You can pick up Justice League #39 at your friendly local comic shop or online via Comixology.

BOOM! Studios

Peanuts #25 (BOOM! Studios)
It was a rough couple of years, but this nice little comic about a bunch of Midwestern kids and the self-absorbed monster who keeps trying to lure Charlie, the main character, into an abusive relationship has really started to hit its stride lately.

A couple of things about this issue amazed me. First, how much panel layout dictates a real rhythm to the reading, a cadence in your headvoice that gets almost comfortable as a reader, and how jarring and effective it can be when you change it up. Not that this issue of Peanuts was a dramatic masterpiece or anything, but most of it was set up like a Sunday strip: five panels, with the last one taking up the bottom ? of the page, and when that wasn’t the case, I felt like I stumbled. This isn’t intended to be a criticism of the book, just an observation.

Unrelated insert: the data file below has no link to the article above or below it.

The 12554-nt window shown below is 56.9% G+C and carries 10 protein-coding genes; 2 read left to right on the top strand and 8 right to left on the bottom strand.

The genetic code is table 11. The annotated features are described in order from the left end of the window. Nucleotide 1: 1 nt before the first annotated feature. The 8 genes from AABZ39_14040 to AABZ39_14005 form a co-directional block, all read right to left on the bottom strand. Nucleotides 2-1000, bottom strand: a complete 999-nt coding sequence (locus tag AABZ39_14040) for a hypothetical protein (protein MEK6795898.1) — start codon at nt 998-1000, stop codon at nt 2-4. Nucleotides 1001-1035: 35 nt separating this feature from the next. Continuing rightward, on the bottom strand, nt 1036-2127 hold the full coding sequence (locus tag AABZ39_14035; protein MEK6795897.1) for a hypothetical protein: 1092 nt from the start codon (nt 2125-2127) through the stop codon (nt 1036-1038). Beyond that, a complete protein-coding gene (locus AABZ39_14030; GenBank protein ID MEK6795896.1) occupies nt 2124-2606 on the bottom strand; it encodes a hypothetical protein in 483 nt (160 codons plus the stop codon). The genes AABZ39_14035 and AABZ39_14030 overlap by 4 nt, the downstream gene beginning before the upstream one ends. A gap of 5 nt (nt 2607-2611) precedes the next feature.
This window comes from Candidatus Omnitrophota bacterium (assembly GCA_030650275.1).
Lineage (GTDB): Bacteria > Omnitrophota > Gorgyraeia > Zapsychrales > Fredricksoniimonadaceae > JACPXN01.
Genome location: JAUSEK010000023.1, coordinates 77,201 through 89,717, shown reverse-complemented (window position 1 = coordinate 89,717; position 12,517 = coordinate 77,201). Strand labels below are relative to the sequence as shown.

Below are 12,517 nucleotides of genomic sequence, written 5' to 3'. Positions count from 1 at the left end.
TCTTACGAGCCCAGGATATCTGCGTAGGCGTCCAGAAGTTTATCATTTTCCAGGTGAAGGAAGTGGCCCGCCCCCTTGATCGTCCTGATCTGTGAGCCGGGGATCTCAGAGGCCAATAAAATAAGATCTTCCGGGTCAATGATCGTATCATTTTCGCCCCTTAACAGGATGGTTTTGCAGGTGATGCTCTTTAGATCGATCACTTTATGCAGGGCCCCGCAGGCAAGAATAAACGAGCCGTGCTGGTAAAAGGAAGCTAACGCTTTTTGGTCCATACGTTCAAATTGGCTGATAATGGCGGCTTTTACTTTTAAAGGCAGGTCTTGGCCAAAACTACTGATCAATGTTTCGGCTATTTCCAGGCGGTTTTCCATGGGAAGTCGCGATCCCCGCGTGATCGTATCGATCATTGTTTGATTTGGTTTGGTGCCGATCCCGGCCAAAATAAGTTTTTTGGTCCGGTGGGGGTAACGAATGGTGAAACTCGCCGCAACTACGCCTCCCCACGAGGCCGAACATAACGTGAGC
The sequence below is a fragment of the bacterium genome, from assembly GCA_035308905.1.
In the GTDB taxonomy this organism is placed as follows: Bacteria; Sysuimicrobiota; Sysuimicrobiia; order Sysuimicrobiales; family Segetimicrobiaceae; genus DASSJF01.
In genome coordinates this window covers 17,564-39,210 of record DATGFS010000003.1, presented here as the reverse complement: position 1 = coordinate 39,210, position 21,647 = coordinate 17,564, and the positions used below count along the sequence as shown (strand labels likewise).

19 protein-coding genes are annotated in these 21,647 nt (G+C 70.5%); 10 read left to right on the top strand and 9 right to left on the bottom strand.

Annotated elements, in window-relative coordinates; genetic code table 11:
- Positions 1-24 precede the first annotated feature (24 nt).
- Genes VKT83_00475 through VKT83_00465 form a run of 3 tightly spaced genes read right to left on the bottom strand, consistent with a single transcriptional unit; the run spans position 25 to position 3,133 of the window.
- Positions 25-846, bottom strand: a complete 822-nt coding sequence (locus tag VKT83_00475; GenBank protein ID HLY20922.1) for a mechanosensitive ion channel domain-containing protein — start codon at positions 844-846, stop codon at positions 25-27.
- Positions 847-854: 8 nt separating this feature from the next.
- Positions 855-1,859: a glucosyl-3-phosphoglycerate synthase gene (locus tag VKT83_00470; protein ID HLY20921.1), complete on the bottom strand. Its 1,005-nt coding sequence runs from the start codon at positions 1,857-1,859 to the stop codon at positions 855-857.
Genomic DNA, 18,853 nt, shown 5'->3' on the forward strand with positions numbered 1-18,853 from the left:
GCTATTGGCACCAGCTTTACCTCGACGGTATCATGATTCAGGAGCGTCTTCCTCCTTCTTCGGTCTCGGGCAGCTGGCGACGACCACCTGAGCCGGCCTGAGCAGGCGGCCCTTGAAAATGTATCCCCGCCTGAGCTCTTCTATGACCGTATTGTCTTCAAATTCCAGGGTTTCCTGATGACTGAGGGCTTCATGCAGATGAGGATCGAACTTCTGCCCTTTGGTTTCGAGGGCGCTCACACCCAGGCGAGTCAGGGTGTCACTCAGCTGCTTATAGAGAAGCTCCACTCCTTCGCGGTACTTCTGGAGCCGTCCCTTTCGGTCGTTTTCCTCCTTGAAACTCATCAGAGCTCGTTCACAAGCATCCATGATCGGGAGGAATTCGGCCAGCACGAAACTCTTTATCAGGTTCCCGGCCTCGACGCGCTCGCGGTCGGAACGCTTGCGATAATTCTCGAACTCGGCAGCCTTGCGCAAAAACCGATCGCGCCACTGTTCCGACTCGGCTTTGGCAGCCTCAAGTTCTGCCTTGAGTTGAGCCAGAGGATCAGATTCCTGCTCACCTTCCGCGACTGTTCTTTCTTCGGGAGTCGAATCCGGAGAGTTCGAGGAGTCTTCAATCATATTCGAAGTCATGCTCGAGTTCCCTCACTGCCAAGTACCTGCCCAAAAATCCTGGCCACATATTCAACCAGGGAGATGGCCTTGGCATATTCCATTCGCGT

Second was the consistency, simplicity and effectiveness of the joke construction. The same five panel structure also led to a consistency in the jokes, where the first four panels were setup and the last was a classic Peanuts bon mot. Reading this issue was like hearing a good stand up bit: you could see all the infrastructure that goes into building a routine and how it worked together to make effective jokes, even if the jokes aren’t necessarily your normal style. If you like Peanuts, you’re getting this anyway, but if you’re interested in structure or composition, this book is also very worth checking out.

You can pick up Peanuts #25 at your friendly local comic shop or online via Comixology.

Oni Press

Terrible Lizard #4 (Oni Press)
Cullen Bunn gets out of the way and lets Drew Moss draw the hell out of giant monster fights. I didn’t realize this was a limited series, and knowing that adds a bit of urgency to Wrex’s story. I know that’s cheating, like checking the clock when the Law & Order episode gets to closing arguments (“8:42? He’s gonna walk.”), but it added a bit of “oh shit” to the story knowing that.

As I said, this issue starts out with Moss drawing what amounts to a Godzilla/Rock Mothra (my favorite B-52s song) fight, and ends with the lizard facing off with a giant flea that craps Minion/anemones. There are a lot of big splash pages, and his monster designs look terrific. You’ll probably be a little lost if you haven’t read the previous three issues, but having read them, I can say you should absolutely read the previous three issues.